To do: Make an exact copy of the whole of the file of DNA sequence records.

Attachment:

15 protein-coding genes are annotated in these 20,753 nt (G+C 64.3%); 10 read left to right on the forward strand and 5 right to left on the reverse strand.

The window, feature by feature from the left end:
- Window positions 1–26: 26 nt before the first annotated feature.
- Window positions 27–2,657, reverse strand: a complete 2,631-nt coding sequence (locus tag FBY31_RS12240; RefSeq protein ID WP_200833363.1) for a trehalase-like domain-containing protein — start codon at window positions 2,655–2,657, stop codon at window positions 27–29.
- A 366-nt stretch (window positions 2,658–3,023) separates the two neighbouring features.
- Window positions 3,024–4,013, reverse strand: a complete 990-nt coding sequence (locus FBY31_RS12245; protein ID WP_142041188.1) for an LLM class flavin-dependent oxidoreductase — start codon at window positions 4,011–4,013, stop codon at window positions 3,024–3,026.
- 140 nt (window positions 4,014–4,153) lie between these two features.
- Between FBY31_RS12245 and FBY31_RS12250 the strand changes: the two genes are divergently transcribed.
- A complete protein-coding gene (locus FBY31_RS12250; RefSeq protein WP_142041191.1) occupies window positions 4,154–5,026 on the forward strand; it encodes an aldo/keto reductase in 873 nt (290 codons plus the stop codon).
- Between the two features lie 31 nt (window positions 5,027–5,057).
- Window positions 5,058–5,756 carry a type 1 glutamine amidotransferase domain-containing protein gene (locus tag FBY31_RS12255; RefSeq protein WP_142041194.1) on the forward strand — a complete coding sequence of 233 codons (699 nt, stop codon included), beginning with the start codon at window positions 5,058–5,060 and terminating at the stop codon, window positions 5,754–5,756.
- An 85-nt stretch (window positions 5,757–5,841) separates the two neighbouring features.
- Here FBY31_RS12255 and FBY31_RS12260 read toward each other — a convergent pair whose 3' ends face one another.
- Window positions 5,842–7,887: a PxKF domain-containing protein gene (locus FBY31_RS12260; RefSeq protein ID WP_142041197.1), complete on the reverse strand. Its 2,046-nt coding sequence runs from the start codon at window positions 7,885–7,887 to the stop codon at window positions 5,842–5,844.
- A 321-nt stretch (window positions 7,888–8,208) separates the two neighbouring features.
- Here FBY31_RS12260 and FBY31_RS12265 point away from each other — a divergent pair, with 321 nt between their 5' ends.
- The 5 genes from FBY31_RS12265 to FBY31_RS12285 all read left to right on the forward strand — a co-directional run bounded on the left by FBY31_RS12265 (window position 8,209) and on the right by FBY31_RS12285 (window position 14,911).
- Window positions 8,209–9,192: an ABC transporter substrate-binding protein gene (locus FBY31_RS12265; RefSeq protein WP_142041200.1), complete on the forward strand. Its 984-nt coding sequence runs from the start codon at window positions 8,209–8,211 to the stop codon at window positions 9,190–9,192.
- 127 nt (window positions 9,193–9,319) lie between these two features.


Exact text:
15 protein-coding genes are annotated in these 20,753 nt (G+C 64.3%); 10 read left to right on the forward strand and 5 right to left on the reverse strand.

The window, feature by feature from the left end:
- Window positions 1–26: 26 nt before the first annotated feature.
- Window positions 27–2,657, reverse strand: a complete 2,631-nt coding sequence (locus tag FBY31_RS12240; RefSeq protein ID WP_200833363.1) for a trehalase-like domain-containing protein — start codon at window positions 2,655–2,657, stop codon at window positions 27–29.
- A 366-nt stretch (window positions 2,658–3,023) separates the two neighbouring features.
- Window positions 3,024–4,013, reverse strand: a complete 990-nt coding sequence (locus FBY31_RS12245; protein ID WP_142041188.1) for an LLM class flavin-dependent oxidoreductase — start codon at window positions 4,011–4,013, stop codon at window positions 3,024–3,026.
- 140 nt (window positions 4,014–4,153) lie between these two features.
- Between FBY31_RS12245 and FBY31_RS12250 the strand changes: the two genes are divergently transcribed.
- A complete protein-coding gene (locus FBY31_RS12250; RefSeq protein WP_142041191.1) occupies window positions 4,154–5,026 on the forward strand; it encodes an aldo/keto reductase in 873 nt (290 codons plus the stop codon).
- Between the two features lie 31 nt (window positions 5,027–5,057).
- Window positions 5,058–5,756 carry a type 1 glutamine amidotransferase domain-containing protein gene (locus tag FBY31_RS12255; RefSeq protein WP_142041194.1) on the forward strand — a complete coding sequence of 233 codons (699 nt, stop codon included), beginning with the start codon at window positions 5,058–5,060 and terminating at the stop codon, window positions 5,754–5,756.
- An 85-nt stretch (window positions 5,757–5,841) separates the two neighbouring features.
- Here FBY31_RS12255 and FBY31_RS12260 read toward each other — a convergent pair whose 3' ends face one another.
- Window positions 5,842–7,887: a PxKF domain-containing protein gene (locus FBY31_RS12260; RefSeq protein ID WP_142041197.1), complete on the reverse strand. Its 2,046-nt coding sequence runs from the start codon at window positions 7,885–7,887 to the stop codon at window positions 5,842–5,844.
- A 321-nt stretch (window positions 7,888–8,208) separates the two neighbouring features.
- Here FBY31_RS12260 and FBY31_RS12265 point away from each other — a divergent pair, with 321 nt between their 5' ends.
- The 5 genes from FBY31_RS12265 to FBY31_RS12285 all read left to right on the forward strand — a co-directional run bounded on the left by FBY31_RS12265 (window position 8,209) and on the right by FBY31_RS12285 (window position 14,911).
- Window positions 8,209–9,192: an ABC transporter substrate-binding protein gene (locus FBY31_RS12265; RefSeq protein WP_142041200.1), complete on the forward strand. Its 984-nt coding sequence runs from the start codon at window positions 8,209–8,211 to the stop codon at window positions 9,190–9,192.
- 127 nt (window positions 9,193–9,319) lie between these two features.